Earlier this year it was announced that they had signed to Metal Blade. This in itself was a bit surprising, to me at least. Perhaps it is because I am so old, but I still associate Metal Blade with all those cookie cutter, Brian Slagel produced bands from the 1980s. They seem to have expanded their outlook, quite impressively in this case. DoG’s latest release, Suffocating in the Swarm of Cranes, came out a couple of weeks ago and has hardly left my disc player since it arrived in the bunker. The seven songs comprised therein represent the fulfillment of an arc of stylistic development from their demo. The tunes retain the soft/loud dynamic, and they still do an excellent job of creating atmosphere. The improvements in Suffocating are twofold. On the one hand, the recording is rather better than on previous releases, given a sharpness and immediacy to their music that was somewhat muffled on earlier releases. On the other, they have managed to rein in their arranging to a certain degree. Although they still do some pretty long songs (two cuts clock in at over ten minutes) their songs have a more precise shape and approach. They seemed to have added a bit of black metal influence, although it may have been present in earlier releases without having been highlighted by the mix. In any case, this is an absolutely crushing disc. Fans of bands like Neurosis will enjoy with, as will those who enjoy blackened crust on the model of Hammers. Find one at your local market before the snows come and the passes close for another season.

Those looking for a bit of instant gratification can find some sustenance here.

Magadh

Review: Tragedy

Posted in Reviews with tags , , on August 8, 2012 by Magadh

Tragedy Darker Days Ahead Tragedy Records

There are few things I really regret in life. One of them is moving out of Portland, Oregon in 2000, right about the time that half the punks in Tennessee seem to have moved up there. If I had known beforehand that From Ashes Rise and Tragedy were in the process of decamping for the Pacific Northwest I might have thought twice about skipping town. Well, there’s no use crying over spilt milk I suppose. I do remember seeing Tragedy in a living room somewhere in northeast Portland, surrounded by a lot of spiky, dyed, and dirty people who thought that they were much cooler than I was, so I guess it wasn’t all beer and skittles while I actually did live there.

There is a vein of American hardcore in the 1990s that is defined by From Ashes Rise, Tragedy, and His Hero is Gone. Although each had their own individual sound, they shared quite a bit, certainly in terms of personnel, but more importantly in terms of atmosphere. HHiG was the first of these bands into which I came in contact, and the thing that struck me was the absolutely stygian character of their presentation. Thick, swirling guitars gave even the more melodic elements of their music a murky quality, redolent of utter despair. From Ashes Rise were similar, although employing a more d-beat oriented approach. Tragedy, comprising three former members of HHiG and former FAR bassist Billy Davis, represented not so much an amalgamation of those two sounds, as an attempt to take the project forward.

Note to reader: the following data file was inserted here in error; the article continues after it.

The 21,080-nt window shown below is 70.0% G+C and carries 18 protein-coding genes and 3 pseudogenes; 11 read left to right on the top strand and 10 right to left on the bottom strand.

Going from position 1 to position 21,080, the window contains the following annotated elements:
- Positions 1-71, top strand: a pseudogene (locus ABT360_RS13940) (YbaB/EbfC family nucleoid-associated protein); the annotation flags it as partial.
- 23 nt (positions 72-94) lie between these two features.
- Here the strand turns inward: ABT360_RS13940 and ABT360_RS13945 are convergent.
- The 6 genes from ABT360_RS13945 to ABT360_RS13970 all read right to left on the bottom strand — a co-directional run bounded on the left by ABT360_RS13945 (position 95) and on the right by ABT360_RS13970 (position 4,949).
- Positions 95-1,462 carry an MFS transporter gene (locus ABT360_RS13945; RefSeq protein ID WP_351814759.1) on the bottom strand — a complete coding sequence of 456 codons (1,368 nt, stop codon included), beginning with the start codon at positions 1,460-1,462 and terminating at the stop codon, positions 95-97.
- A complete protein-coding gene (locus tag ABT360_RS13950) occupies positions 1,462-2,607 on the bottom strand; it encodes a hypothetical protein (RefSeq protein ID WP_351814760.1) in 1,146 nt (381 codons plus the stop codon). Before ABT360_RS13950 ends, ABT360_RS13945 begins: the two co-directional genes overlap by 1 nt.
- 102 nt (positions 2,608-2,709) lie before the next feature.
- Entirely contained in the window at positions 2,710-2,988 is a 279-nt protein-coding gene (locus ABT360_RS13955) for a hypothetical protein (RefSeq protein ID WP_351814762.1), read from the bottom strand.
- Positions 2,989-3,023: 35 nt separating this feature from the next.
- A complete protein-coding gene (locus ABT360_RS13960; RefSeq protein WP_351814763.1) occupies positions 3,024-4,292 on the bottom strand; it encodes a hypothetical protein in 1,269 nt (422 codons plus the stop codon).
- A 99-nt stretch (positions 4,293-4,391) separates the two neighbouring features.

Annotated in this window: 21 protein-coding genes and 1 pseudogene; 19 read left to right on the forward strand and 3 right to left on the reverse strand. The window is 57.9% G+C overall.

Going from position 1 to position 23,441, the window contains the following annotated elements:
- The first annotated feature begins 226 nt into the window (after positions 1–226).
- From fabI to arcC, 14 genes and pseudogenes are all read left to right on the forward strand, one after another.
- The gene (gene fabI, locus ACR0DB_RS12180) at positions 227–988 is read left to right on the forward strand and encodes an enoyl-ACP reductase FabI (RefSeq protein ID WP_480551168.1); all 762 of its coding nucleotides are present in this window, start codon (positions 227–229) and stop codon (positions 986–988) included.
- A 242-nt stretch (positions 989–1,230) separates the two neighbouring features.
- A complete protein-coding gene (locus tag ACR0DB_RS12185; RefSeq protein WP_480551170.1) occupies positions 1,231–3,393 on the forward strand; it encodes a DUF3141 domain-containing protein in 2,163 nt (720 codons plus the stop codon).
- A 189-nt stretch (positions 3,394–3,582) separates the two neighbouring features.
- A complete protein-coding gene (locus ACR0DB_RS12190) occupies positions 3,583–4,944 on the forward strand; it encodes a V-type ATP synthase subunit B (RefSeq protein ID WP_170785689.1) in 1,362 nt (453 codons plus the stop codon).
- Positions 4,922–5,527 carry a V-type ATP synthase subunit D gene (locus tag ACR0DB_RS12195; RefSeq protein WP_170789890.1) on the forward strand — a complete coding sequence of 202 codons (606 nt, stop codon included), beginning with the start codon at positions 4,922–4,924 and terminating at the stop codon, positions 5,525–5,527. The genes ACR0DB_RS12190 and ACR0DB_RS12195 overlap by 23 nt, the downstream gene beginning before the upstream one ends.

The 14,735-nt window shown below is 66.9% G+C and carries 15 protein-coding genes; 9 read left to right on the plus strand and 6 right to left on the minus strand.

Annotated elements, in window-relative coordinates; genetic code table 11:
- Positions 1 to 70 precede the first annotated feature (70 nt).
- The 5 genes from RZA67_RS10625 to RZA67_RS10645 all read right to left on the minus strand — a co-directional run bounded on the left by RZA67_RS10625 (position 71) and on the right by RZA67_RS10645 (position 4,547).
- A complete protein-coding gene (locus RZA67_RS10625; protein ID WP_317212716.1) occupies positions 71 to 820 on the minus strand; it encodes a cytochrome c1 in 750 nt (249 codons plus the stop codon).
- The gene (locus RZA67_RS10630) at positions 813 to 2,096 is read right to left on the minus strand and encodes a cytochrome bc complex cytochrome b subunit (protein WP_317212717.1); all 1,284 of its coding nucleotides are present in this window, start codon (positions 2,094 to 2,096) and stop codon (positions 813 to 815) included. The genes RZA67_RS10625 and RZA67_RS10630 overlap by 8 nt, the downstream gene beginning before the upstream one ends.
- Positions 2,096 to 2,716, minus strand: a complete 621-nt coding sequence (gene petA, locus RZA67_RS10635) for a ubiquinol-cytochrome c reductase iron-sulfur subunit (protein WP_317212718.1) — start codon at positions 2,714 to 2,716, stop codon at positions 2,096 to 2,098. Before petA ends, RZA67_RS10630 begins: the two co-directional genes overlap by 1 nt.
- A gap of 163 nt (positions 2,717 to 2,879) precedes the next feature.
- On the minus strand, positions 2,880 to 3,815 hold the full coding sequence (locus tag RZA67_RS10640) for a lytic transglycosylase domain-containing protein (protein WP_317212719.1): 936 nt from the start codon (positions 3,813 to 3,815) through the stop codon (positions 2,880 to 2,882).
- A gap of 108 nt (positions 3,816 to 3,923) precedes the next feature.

Darker Days Ahead, Tragedy’s first release since Nerve Damage in 2006, represents the perfection of the theory, so to speak. All of the trademarks that have defined Tragedy’s music for a decade are present and correct. Tragedy isn’t the kind of band that is going to blow you away with blazing speed. Their approach is defined by a guitar sound the heaviness of which must be measured in tons. Darker Days Ahead is more overtly metallic than previous releases, but this approach has been undertaken judiciously, giving the guitars a sharper edge while retaining the melodic sensibilities that have always defined their music. At points, the darkened churning sound seems to touch on regions visited by Neurosis in the era of Souls at Zero/Enemy of the Sun. In other places, Tragedy executes a more rocking approach in which the attentive listener will discern traces of FAR in their slower moments.

In sum, it’s fair to say that Tragedy have delivered another bit of excellence. From the guitars swimming in distortion, to the tortured vocals, to the dark and threatening mood, Darker Days Ahead contains all the elements that made Tragedy influential in the first place. This is not one of those records that will appeal to the shorter, louder, faster set. But imbricated with its titanic onslaught are subtleties that retain the attention through repeated spins. And that, at this point, is about the best that one can ask for.

Magadh

We Heart D-beat!

Posted in Dispatches with tags , , , , , , , on June 1, 2012 by Magadh

If there is one thing the 1000 Trivialities bunker holds self evident it is the unassailable truth that d-beat is unfuckwithable. In that spirit, we’d like to share a few of our favorite bands with you.

Discharge “Hear Nothing See Nothing Say Nothing”

Wolfbrigade “Hostile Wasteland”

Disfear “Misanthropic Generation (live)”

Skitsystem “No Hope, No Future, No Second Chance”

Tragedy Full set live at Tampere, Finland 5.13.11

– Captain of Games